Voice-over-IP (VoIP) software are among the most widely spread and pervasive software, counting millions of monthly users. However, we argue that people ignore the drawbacks of transmitting information along with their voice, such as keystroke sounds—as such sound can reveal what someone is typing on a keyboard.
In this article, we present and assess a new keyboard acoustic eavesdropping attack that involves VoIP, called Skype & Type (S&T). Unlike previous attacks, S&T assumes a weak adversary model that is very practical in many real-world settings. Indeed, S&T is very feasible, as it does not require (i) the attacker to be physically close to the victim (either in person or with a recording device) and (ii) precise profiling of the victim’s typing style and keyboard; moreover, it can work with a very small amount of leaked keystrokes. We observe that leakage of keystrokes during a VoIP call is likely, as people often “multi-task” during such calls. As expected, VoIP software acquires and faithfully transmits all sounds, including emanations of pressed keystrokes, which can include passwords and other sensitive information. We show that one very popular VoIP software (Skype) conveys enough audio information to reconstruct the victim’s input—keystrokes typed on the remote keyboard. Our results demonstrate that, given some knowledge on the victim’s typing style and keyboard model, the attacker attains top-5 accuracy of 91.7% in guessing a random key pressed by the victim. This work extends previous results on S&T, demonstrating that our attack is effective with many different recording devices (such as laptop microphones, headset microphones, and smartphones located in proximity of the target keyboard), diverse typing styles and speed, and is particularly threatening when the victim is typing in a known language.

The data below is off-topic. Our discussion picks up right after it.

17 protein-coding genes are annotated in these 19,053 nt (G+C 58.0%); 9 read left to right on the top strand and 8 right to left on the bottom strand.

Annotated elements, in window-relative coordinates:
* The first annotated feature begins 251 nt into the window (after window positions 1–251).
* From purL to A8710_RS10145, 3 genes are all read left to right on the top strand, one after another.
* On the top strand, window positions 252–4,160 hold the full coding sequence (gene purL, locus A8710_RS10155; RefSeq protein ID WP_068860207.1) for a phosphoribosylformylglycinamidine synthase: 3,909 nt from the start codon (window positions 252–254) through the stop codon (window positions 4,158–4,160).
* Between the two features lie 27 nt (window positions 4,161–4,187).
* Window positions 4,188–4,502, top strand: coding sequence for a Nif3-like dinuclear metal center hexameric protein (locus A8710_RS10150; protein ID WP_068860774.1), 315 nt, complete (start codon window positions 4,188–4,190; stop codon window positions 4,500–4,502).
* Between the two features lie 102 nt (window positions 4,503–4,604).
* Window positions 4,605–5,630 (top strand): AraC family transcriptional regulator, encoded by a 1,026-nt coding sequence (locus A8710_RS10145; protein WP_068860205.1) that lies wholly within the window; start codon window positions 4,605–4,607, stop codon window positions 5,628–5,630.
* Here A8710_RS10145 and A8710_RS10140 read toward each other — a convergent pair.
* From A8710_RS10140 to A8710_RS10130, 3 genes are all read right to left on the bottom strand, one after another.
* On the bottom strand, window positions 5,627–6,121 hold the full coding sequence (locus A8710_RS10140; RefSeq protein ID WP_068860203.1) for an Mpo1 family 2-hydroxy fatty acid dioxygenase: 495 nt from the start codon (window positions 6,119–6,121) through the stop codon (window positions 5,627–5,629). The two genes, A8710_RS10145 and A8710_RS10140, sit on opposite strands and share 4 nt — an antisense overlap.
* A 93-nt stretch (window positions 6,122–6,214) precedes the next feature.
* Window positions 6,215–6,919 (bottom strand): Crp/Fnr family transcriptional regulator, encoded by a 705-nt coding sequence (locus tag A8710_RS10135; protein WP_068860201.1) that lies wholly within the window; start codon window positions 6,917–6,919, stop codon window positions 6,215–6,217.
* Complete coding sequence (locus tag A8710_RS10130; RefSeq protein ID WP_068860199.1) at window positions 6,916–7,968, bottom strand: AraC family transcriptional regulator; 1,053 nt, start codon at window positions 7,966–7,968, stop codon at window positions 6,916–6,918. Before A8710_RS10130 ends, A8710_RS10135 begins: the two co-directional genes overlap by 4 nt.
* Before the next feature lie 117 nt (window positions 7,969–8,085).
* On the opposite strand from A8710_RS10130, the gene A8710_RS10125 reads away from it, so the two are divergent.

Journal: ACM Transactions on Privacy and Security.
Date of Publication: December 2019.
Publisher: ACM Digital Library.